Pilots must also be able to train for exceptional situations in a simulator. In the SUPRA project, researchers worked to develop technological breakthroughs aimed at making flight simulators suitable for such situations.
In this European project, which NLR and partners recently completed, new technologies for flight simulators were developed. This allows commercial pilots to be trained to learn how to control upset conditions, which is something that is too risky and expensive to do during a real flight. An uncontrollable aircraft during upset conditions ‘loss-of-control’ is the leading cause of aircraft accidents worldwide.
An ‘upset’ is defined as any (unexpected) deviation from the normal flight path, such as extreme nose or wing positions (unusual attitude ) or too low flight speeds, which runs the risk of a stall occurring, whereby the lift fails. Extreme weather conditions, short-circuits or damage to the aircraft can also lead to an upset occurring.
In the simulators, pilots are trained to quickly and proficiently regain control during abnormal situations. The current generation of flight simulators offer improved simulations of normally flying aircraft, but they are not yet sufficiently proficient at simulating an aircraft that is in an upset situation. The SUPRA project aims to improve flight simulators for this purpose and to satisfactorily simulate and train pilots for the exceptional flight characteristics that occur during an upset. In fact, SUPRA improved the skid courses offered to pilots, thus making a major contribution to safety.
In this project, NLR collaborated with TNO and the Russian partner institute TsAGI. NLR worked to develop the mathematical models that can simulate aircraft making extreme manoeuvres. One of these unintentional movements occurs during a ‘stall’, when the aircraft’s speed decreases, causing a momentary shortage of lift over the wings and the aircraft to rapidly lose altitude. Complex aerodynamic effects occur during this manoeuvre, causing the aircraft to move in ways that cannot be well-trained in the current generation of simulators. Gaining a thorough understanding of these aerodynamic effects has led to a more realistic simulation of a flight during these conditions.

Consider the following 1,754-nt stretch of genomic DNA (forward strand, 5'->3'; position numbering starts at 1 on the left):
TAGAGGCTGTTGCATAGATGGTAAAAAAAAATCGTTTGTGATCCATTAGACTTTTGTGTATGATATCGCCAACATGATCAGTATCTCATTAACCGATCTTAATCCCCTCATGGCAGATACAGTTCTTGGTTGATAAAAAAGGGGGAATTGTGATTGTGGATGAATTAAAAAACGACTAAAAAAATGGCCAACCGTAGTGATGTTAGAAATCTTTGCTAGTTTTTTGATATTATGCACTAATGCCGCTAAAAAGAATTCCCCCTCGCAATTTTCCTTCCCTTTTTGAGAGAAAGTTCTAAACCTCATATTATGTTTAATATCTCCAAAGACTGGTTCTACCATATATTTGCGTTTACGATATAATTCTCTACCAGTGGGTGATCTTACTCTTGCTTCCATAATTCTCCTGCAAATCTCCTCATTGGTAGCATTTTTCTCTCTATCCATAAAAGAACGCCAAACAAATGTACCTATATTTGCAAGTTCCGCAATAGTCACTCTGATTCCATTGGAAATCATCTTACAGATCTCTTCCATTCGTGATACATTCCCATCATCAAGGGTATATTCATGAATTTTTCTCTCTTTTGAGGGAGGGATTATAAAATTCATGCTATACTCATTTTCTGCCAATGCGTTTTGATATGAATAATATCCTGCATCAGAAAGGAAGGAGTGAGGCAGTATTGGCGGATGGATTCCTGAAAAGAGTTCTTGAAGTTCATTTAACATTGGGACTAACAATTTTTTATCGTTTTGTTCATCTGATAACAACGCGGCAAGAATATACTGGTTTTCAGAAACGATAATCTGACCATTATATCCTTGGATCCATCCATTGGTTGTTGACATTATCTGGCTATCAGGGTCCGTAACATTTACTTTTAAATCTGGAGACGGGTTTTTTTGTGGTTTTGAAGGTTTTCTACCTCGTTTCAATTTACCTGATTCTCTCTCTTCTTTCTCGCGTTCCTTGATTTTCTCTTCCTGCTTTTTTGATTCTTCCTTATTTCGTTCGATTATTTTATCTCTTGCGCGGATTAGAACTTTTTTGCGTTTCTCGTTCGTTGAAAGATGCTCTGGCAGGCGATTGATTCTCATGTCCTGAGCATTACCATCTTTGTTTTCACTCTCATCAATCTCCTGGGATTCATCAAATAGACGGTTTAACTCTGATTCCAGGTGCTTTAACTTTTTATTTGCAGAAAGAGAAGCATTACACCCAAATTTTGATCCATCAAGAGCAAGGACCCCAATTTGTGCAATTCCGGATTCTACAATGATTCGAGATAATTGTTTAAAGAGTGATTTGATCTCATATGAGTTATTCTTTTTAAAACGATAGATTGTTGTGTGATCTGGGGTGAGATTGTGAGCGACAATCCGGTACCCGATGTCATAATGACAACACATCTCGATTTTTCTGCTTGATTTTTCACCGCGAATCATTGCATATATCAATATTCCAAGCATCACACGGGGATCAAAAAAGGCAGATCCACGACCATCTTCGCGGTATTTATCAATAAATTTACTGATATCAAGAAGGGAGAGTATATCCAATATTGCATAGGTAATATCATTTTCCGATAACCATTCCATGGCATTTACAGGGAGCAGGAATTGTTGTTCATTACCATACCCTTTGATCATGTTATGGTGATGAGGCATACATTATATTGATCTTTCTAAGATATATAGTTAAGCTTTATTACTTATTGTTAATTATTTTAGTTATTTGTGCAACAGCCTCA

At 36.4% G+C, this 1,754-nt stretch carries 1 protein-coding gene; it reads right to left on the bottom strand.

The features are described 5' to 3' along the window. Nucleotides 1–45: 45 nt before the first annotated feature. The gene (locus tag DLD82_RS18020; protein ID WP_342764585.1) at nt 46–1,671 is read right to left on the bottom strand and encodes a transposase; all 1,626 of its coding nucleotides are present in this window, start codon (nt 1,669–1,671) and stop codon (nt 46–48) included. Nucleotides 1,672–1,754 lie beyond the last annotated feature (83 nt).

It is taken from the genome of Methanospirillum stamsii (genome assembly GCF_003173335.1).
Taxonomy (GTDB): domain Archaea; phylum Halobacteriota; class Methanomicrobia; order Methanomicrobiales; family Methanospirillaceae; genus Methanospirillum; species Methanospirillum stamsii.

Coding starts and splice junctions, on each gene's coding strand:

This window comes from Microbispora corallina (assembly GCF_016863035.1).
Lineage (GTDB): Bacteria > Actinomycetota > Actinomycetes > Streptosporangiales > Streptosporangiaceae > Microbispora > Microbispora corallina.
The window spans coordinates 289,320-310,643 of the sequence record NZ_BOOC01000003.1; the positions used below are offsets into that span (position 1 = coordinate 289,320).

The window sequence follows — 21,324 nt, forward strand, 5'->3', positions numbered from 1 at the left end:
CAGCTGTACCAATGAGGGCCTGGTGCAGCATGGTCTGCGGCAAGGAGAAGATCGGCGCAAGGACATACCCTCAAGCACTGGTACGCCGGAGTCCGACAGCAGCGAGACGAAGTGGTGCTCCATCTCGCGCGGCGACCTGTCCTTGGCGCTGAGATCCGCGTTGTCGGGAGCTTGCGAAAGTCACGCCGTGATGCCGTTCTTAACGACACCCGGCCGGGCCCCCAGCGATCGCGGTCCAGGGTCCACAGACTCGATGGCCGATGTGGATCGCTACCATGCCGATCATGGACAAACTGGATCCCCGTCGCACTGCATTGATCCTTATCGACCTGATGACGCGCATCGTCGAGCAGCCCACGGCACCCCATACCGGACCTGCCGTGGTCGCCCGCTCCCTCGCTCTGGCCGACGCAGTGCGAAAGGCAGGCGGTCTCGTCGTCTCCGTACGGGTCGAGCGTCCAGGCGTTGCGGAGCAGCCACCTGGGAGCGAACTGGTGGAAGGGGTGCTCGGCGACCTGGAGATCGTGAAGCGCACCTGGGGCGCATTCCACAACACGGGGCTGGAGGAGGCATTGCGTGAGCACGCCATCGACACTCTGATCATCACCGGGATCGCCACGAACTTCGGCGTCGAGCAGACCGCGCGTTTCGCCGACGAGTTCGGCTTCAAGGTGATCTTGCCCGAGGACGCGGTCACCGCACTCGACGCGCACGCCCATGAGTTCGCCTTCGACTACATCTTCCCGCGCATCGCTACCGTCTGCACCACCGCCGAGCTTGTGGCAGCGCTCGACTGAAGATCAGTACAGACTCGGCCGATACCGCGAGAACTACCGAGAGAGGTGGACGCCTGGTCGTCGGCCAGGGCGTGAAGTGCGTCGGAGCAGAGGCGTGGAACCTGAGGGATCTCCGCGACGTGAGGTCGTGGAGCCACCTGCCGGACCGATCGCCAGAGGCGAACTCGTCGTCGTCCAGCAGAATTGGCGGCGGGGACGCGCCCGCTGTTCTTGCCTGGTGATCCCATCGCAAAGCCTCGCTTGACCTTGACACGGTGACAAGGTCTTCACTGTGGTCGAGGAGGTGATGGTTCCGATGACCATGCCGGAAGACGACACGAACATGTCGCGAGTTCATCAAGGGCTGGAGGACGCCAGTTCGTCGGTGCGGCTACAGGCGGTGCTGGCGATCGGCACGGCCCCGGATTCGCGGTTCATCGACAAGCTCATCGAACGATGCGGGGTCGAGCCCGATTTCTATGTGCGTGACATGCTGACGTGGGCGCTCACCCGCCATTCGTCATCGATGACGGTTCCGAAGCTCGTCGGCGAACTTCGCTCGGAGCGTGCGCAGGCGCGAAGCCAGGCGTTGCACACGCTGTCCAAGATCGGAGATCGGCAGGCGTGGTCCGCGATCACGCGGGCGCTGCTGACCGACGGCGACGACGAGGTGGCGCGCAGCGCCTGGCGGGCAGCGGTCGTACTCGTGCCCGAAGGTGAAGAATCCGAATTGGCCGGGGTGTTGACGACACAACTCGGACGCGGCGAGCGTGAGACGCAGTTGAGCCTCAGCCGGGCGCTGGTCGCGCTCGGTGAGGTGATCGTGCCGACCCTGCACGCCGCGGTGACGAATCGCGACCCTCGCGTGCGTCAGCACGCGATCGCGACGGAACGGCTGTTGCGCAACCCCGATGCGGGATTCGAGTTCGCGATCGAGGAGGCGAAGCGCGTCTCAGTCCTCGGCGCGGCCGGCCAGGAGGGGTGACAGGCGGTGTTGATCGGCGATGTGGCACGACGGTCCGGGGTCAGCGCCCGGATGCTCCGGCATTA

Certain manoeuvres are then ‘translated’ into movements for the simulator, which the pilots experience realistically. For this, GRACE, the NLR’s flight simulator, is used. This offers a safer method for allowing pilots to see and feel the conditions that occur when they lose control of an aircraft and also what they must do in order to regain control of the upset situation. Test pilots from Boeing, Airbus and NLR tested the model in GRACE. Moreover, pilots from various airline companies were invited to experience the improvements made to the simulator for upset trainings.
The project concluded with an international symposium held in Soesterberg, which was attended by representatives from leading aviation organisations. During the symposium, the improvements made to the simulator were demonstrated for the various stakeholders. The great interest in the SUPRA project’s findings reveal that upset trainings are now being given greater priority, in order to address the loss of control problem on a global scale. The facilities developed by NLR and partners within SUPRA offer support for the implementation of improved upset trainings for certified organisations and industry.
Watch here the SUPRA video clip.